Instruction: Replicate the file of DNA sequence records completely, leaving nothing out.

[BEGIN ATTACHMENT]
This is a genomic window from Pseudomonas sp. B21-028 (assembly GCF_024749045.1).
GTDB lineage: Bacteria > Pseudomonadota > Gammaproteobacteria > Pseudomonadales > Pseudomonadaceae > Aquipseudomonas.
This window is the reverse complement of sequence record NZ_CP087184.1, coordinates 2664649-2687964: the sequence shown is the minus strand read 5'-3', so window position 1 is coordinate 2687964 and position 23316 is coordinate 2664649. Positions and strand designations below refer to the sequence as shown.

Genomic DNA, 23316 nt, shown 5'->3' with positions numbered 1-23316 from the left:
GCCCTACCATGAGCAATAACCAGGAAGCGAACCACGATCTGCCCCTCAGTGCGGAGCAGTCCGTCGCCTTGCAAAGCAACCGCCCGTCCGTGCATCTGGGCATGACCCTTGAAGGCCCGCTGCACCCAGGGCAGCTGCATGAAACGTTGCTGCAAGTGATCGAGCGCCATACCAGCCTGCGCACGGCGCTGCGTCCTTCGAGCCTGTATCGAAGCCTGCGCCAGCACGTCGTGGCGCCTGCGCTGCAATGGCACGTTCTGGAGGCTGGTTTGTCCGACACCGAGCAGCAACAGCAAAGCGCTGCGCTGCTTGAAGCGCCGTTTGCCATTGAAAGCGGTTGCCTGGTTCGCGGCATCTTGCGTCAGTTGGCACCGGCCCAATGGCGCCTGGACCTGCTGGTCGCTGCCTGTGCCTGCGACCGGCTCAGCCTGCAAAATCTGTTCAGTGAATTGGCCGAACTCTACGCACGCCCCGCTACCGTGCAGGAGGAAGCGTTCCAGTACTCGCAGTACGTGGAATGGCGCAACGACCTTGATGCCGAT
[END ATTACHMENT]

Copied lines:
This is a genomic window from Pseudomonas sp. B21-028 (assembly GCF_024749045.1).
GTDB lineage: Bacteria > Pseudomonadota > Gammaproteobacteria > Pseudomonadales > Pseudomonadaceae > Aquipseudomonas.
This window is the reverse complement of sequence record NZ_CP087184.1, coordinates 2664649-2687964: the sequence shown is the minus strand read 5'-3', so window position 1 is coordinate 2687964 and position 23316 is coordinate 2664649. Positions and strand designations below refer to the sequence as shown.

Genomic DNA, 23316 nt, shown 5'->3' with positions numbered 1-23316 from the left:
GCCCTACCATGAGCAATAACCAGGAAGCGAACCACGATCTGCCCCTCAGTGCGGAGCAGTCCGTCGCCTTGCAAAGCAACCGCCCGTCCGTGCATCTGGGCATGACCCTTGAAGGCCCGCTGCACCCAGGGCAGCTGCATGAAACGTTGCTGCAAGTGATCGAGCGCCATACCAGCCTGCGCACGGCGCTGCGTCCTTCGAGCCTGTATCGAAGCCTGCGCCAGCACGTCGTGGCGCCTGCGCTGCAATGGCACGTTCTGGAGGCTGGTTTGTCCGACACCGAGCAGCAACAGCAAAGCGCTGCGCTGCTTGAAGCGCCGTTTGCCATTGAAAGCGGTTGCCTGGTTCGCGGCATCTTGCGTCAGTTGGCACCGGCCCAATGGCGCCTGGACCTGCTGGTCGCTGCCTGTGCCTGCGACCGGCTCAGCCTGCAAAATCTGTTCAGTGAATTGGCCGAACTCTACGCACGCCCCGCTACCGTGCAGGAGGAAGCGTTCCAGTACTCGCAGTACGTGGAATGGCGCAACGACCTTGATGCCGAT